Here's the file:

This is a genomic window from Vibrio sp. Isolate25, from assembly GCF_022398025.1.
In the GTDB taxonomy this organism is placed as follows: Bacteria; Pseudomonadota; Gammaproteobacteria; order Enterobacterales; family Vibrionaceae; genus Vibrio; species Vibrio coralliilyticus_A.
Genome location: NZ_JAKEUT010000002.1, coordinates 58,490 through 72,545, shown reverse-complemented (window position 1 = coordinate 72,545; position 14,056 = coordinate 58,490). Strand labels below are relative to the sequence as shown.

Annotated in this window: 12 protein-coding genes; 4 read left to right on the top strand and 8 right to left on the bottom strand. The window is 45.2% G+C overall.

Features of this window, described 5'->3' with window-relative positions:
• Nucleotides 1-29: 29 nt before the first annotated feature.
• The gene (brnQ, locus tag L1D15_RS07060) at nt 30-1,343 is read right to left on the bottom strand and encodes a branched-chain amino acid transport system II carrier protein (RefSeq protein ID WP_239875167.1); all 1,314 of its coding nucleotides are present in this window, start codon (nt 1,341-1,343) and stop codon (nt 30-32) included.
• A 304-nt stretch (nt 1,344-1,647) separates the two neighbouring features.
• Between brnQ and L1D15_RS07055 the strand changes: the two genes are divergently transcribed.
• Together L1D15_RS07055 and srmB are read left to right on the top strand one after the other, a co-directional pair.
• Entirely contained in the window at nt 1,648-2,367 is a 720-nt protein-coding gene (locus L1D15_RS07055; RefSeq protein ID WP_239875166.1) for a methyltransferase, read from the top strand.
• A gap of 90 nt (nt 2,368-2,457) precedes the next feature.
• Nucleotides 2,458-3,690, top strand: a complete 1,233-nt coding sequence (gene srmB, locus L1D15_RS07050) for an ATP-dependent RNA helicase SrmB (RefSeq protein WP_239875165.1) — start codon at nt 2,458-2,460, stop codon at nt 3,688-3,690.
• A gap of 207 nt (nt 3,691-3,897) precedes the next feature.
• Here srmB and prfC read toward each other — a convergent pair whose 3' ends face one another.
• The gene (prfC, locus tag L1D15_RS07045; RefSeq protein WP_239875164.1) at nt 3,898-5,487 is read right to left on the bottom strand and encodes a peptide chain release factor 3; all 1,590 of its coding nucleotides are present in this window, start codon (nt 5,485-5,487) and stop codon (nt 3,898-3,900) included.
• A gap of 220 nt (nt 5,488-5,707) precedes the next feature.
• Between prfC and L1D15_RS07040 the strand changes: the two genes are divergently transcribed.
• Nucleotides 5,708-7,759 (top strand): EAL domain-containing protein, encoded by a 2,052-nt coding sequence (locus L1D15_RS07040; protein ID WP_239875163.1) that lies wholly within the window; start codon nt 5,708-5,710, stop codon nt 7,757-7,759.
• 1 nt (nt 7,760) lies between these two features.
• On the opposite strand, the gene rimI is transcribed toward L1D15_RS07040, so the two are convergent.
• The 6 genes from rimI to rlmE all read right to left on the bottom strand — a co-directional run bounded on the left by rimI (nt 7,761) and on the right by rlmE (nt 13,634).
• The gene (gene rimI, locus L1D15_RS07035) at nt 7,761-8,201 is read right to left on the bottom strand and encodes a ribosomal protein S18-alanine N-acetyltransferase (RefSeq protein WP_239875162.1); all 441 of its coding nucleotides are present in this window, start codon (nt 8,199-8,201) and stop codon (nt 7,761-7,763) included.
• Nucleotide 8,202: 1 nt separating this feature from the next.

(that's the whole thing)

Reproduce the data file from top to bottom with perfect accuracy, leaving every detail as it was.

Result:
This is a genomic window from Vibrio sp. Isolate25, from assembly GCF_022398025.1.
In the GTDB taxonomy this organism is placed as follows: Bacteria; Pseudomonadota; Gammaproteobacteria; order Enterobacterales; family Vibrionaceae; genus Vibrio; species Vibrio coralliilyticus_A.
Genome location: NZ_JAKEUT010000002.1, coordinates 58,490 through 72,545, shown reverse-complemented (window position 1 = coordinate 72,545; position 14,056 = coordinate 58,490). Strand labels below are relative to the sequence as shown.

Annotated in this window: 12 protein-coding genes; 4 read left to right on the top strand and 8 right to left on the bottom strand. The window is 45.2% G+C overall.

Features of this window, described 5'->3' with window-relative positions:
• Nucleotides 1-29: 29 nt before the first annotated feature.
• The gene (brnQ, locus tag L1D15_RS07060) at nt 30-1,343 is read right to left on the bottom strand and encodes a branched-chain amino acid transport system II carrier protein (RefSeq protein ID WP_239875167.1); all 1,314 of its coding nucleotides are present in this window, start codon (nt 1,341-1,343) and stop codon (nt 30-32) included.
• A 304-nt stretch (nt 1,344-1,647) separates the two neighbouring features.
• Between brnQ and L1D15_RS07055 the strand changes: the two genes are divergently transcribed.
• Together L1D15_RS07055 and srmB are read left to right on the top strand one after the other, a co-directional pair.
• Entirely contained in the window at nt 1,648-2,367 is a 720-nt protein-coding gene (locus L1D15_RS07055; RefSeq protein ID WP_239875166.1) for a methyltransferase, read from the top strand.
• A gap of 90 nt (nt 2,368-2,457) precedes the next feature.
• Nucleotides 2,458-3,690, top strand: a complete 1,233-nt coding sequence (gene srmB, locus L1D15_RS07050) for an ATP-dependent RNA helicase SrmB (RefSeq protein WP_239875165.1) — start codon at nt 2,458-2,460, stop codon at nt 3,688-3,690.
• A gap of 207 nt (nt 3,691-3,897) precedes the next feature.
• Here srmB and prfC read toward each other — a convergent pair whose 3' ends face one another.
• The gene (prfC, locus tag L1D15_RS07045; RefSeq protein WP_239875164.1) at nt 3,898-5,487 is read right to left on the bottom strand and encodes a peptide chain release factor 3; all 1,590 of its coding nucleotides are present in this window, start codon (nt 5,485-5,487) and stop codon (nt 3,898-3,900) included.
• A gap of 220 nt (nt 5,488-5,707) precedes the next feature.
• Between prfC and L1D15_RS07040 the strand changes: the two genes are divergently transcribed.
• Nucleotides 5,708-7,759 (top strand): EAL domain-containing protein, encoded by a 2,052-nt coding sequence (locus L1D15_RS07040; protein ID WP_239875163.1) that lies wholly within the window; start codon nt 5,708-5,710, stop codon nt 7,757-7,759.
• 1 nt (nt 7,760) lies between these two features.
• On the opposite strand, the gene rimI is transcribed toward L1D15_RS07040, so the two are convergent.
• The 6 genes from rimI to rlmE all read right to left on the bottom strand — a co-directional run bounded on the left by rimI (nt 7,761) and on the right by rlmE (nt 13,634).
• The gene (gene rimI, locus L1D15_RS07035) at nt 7,761-8,201 is read right to left on the bottom strand and encodes a ribosomal protein S18-alanine N-acetyltransferase (RefSeq protein WP_239875162.1); all 441 of its coding nucleotides are present in this window, start codon (nt 8,199-8,201) and stop codon (nt 7,761-7,763) included.
• Nucleotide 8,202: 1 nt separating this feature from the next.